Next year will mark 10 years that I have been out of high school. Recently, a few of my classmates had started contacting me, asking, “When are we getting together for our reunion?”

Hmm. I don’t know. I haven’t heard anything. Have you?

“No, I just figured you’d plan it.”

And I guess that’s how it happened. More than a couple said that to me on different occasions and I suppose it makes sense. The last time most of them were around me I was the studious girl who ended up student council president our senior year and did quite a bit of planning. It’s not what I’d consider to be my forte. I’ve never been able to decide if I am a detail or big picture person because I’m a little of both in different areas. Want a stellar invitation designed? You got it. Fliers for the event? Sure thing. Making phone calls, securing a venue, weighing pros and cons? Okay, you get the picture.

But sometimes, in the midst of all of this, you have to actually deal with other human beings. Interpersonal communication is not where I excel. I jumped in with both feet anyway.

Quick as a flash, I felt like I was 17 again. Not in a good way. (Was 17 for you anything like it was for me? I always felt like I could sympathize with Janis Ian about the age and its dramatic elements.) A lot of bad feelings came floating to the surface. Habits and behaviors that I haven’t exhibited in almost 10 years began to bare their teeth and I reeled back.

A friend was tweeting some things right when all of this was happening. She didn’t know what was going on with me (yet), but the things she was sharing were things that I needed to hear right that second.

In the past I have shared about how different I felt when I was in school. It took me forever to be comfortable with my identity. Somewhere toward the end of high school I just stopped caring. Not in time to truly enjoy that feeling while still surrounded by people who held different ideals from my own, but soon enough that I was able to really start discovering who I was at the beginning of my time spent at college. Having the new freedom to choose my own friends was exhilarating.

I found people that I could be real with, that did not judge me based on me liking things they weren’t interested in, believing differently from them, or holding my life to a different standard. For a girl from a very small town this was a very big deal.

These new plans, the prospect of seeing people that I hadn’t laid eyes on since I was 18-years-old, it brought up so many old feelings and memories — the pleasant and the painful ones. And that last thing that Victoria said hit home — these feelings, wishing someone could see just how far past all that I’d come, how I was stronger and more secure, more confident and less in need of affirmation from my peers…they were all things that drew me back to that agonizing place of trying to please other people. If the attitude is “if they could see me now” doesn’t it just hand over the power to someone who doesn’t deserve it?

These are more ruminations than anything else. The epiphany is small, but valuable. Is there a call to action? Maybe…maybe just what it has been all along. Accepting myself and my identity, not giving the power to someone else to determine my worth.

5 Replies to “Seventeen”

  1. As I’ve said before, we are very much alike and I’ve walked this road before (3 times since I’m so much older than you). I jumped right in and was a planner for my 10th reunion and people were shocked because that just wasn’t like me, but I wasn’t that high school girl anymore. The 10th and 20th reunions were so MUCH fun, but by my 30th reunion I’d lost whatever self-esteem I’d amassed over the years. I was 150 lbs over-weight and in a really ugly place. I didn’t go – do I regret it? ABSOLUTELY! Why? I finally found out my true friends loved me for me – those people with whom I wasn’t close, reached out to me to tell me how much I was missed. So the moral to my ramblings – plan, go and enjoy! You will be so surprised how things and people have changed!!! Blessings –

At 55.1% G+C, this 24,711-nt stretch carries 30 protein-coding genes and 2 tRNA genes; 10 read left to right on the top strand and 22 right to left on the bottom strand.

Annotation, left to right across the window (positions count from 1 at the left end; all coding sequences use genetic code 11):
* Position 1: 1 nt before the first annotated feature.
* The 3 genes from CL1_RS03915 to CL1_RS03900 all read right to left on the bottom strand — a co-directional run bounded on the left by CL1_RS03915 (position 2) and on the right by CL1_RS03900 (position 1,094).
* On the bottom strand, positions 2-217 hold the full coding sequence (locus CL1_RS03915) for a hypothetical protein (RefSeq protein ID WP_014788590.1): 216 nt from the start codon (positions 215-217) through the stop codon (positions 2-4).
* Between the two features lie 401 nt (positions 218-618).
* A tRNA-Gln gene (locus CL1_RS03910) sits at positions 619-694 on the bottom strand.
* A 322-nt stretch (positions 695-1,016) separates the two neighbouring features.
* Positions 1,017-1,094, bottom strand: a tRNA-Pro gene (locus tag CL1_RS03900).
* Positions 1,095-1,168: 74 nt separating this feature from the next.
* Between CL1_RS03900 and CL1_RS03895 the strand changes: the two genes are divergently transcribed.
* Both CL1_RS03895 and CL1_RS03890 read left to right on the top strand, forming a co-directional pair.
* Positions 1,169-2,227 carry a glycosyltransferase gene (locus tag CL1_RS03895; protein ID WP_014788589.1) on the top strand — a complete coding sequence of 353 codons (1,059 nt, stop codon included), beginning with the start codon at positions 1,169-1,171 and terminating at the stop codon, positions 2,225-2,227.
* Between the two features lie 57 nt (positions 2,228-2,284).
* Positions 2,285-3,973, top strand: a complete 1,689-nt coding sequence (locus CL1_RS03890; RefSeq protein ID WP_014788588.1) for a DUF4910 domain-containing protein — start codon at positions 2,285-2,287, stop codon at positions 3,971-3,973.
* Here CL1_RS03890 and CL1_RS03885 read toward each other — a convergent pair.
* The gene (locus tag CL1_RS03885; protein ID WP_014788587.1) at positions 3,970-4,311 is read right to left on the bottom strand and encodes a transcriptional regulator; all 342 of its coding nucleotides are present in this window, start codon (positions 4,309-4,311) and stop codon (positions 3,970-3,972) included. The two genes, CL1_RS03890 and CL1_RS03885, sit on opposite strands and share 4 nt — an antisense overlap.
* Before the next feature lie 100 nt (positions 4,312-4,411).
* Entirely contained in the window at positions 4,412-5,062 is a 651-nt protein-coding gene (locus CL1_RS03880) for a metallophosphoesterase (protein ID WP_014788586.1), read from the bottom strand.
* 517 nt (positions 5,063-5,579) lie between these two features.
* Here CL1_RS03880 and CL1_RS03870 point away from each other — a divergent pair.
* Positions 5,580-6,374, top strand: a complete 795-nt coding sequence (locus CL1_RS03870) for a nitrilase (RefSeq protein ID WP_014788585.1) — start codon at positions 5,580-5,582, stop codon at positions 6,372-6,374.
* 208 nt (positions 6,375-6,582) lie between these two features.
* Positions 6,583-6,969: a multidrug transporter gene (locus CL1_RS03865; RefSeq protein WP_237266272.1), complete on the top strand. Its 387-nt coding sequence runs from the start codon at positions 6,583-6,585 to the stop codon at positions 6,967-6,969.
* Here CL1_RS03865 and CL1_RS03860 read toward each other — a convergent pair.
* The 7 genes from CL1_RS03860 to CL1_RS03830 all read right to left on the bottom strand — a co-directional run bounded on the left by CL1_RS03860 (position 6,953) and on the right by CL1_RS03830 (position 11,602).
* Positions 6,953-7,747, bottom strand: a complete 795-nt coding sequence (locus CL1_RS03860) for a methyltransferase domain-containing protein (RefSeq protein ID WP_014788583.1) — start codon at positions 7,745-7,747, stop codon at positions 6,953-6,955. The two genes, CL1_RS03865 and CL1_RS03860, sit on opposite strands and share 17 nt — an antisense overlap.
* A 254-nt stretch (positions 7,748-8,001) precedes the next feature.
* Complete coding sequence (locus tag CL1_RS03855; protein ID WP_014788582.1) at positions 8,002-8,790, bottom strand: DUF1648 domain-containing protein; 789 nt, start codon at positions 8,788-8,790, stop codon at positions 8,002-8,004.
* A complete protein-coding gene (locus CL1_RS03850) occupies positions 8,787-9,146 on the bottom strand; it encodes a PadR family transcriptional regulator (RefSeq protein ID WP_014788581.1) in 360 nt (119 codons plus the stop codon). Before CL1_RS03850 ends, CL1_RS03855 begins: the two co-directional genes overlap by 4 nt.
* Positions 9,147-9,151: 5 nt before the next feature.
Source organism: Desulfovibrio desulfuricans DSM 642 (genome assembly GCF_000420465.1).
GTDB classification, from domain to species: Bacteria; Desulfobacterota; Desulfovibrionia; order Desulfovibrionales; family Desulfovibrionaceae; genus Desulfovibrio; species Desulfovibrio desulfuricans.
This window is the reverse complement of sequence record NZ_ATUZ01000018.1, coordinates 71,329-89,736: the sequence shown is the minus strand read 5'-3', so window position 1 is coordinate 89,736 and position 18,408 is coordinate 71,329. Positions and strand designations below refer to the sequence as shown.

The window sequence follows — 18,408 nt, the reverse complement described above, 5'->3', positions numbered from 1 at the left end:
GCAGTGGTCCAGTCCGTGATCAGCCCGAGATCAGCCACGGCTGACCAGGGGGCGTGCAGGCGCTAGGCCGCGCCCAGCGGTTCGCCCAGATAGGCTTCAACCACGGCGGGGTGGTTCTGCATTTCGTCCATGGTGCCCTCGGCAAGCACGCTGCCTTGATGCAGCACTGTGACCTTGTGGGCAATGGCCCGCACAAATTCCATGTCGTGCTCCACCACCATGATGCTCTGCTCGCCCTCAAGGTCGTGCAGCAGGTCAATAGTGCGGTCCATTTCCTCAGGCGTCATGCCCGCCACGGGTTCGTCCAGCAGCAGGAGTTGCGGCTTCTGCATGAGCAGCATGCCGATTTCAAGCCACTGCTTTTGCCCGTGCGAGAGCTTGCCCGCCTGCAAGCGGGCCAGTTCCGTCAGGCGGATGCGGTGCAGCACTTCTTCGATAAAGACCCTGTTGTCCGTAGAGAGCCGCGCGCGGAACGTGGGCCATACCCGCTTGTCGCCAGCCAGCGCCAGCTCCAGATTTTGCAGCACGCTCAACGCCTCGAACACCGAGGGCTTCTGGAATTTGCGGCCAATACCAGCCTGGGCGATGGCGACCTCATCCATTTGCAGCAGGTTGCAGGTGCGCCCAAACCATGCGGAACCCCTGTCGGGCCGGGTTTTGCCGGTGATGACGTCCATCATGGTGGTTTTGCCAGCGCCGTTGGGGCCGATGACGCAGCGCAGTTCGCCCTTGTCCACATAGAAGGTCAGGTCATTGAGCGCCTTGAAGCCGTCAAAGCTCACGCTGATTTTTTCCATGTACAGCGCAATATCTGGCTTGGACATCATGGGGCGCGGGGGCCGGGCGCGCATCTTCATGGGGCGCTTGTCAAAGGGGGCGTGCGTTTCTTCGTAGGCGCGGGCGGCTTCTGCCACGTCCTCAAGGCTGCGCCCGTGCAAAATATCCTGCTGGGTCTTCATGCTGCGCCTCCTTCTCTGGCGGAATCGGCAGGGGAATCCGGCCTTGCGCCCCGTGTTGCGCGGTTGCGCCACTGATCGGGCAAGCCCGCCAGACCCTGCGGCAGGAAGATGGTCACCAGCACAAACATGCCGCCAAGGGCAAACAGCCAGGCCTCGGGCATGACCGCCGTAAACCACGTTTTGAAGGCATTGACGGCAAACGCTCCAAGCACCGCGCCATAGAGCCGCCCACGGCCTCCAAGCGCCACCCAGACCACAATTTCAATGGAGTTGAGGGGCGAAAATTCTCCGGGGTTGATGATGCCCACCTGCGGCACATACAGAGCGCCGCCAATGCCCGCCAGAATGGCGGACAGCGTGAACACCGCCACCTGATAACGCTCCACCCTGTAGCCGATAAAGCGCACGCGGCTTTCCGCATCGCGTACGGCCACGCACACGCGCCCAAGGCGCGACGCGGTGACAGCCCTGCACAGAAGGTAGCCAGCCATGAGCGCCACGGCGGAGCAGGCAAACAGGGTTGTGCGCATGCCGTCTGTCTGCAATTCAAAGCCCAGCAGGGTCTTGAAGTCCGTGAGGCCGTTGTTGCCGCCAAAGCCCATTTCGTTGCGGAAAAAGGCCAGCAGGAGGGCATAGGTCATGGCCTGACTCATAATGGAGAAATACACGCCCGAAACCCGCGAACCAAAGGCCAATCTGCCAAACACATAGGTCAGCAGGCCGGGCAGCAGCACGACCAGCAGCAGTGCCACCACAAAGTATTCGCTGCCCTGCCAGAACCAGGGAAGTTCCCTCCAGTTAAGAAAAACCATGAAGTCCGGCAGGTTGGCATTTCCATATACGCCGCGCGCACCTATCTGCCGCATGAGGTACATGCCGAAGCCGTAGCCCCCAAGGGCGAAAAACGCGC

2. Excellent post! I feel like women seem to drag a lot of these feelings into adulthood. (Especially motherhood.) Loved that last tweet, it is so true. The only person we need to determine our worth is Christ.

  3. LeAnna is right. It’s something women deal with for a long time. It’s always good to have these reminders to find our confidence and identity in Jesus! Thank you for sharing!

  4. Ah, highschool. I went to my 10th, the first night in a relaxed setting I felt good, the second night in the more formal setting—not so much. Especially when everyone sat at tables, everyone fell right back into what they did in HS despite that I’d gotten to know others better since then. That part sucked.

    I’m the same yet different. I was a priss in highschool, now not so much.

    We’ll have to see where life is at the 20th on if I go.

    I’ve heard the ones after the first one get better.

  5. Elizabeth, epiphanies are worth their weight in gold, even small ones. (I liked your strengths and weaknesses assessment — part of being “who you are,” without apology.) Draw your lines, stick to your guns, and have FUN! Also, thank you for sharing those tweets… they meant a lot to me, especially since the last reunion I attended was my 30th (!)… and I do mean last. I’m not “the girl they remember” anymore, but no one could seem to get past that. Sometimes “real” scares the bejeebers out of folks.

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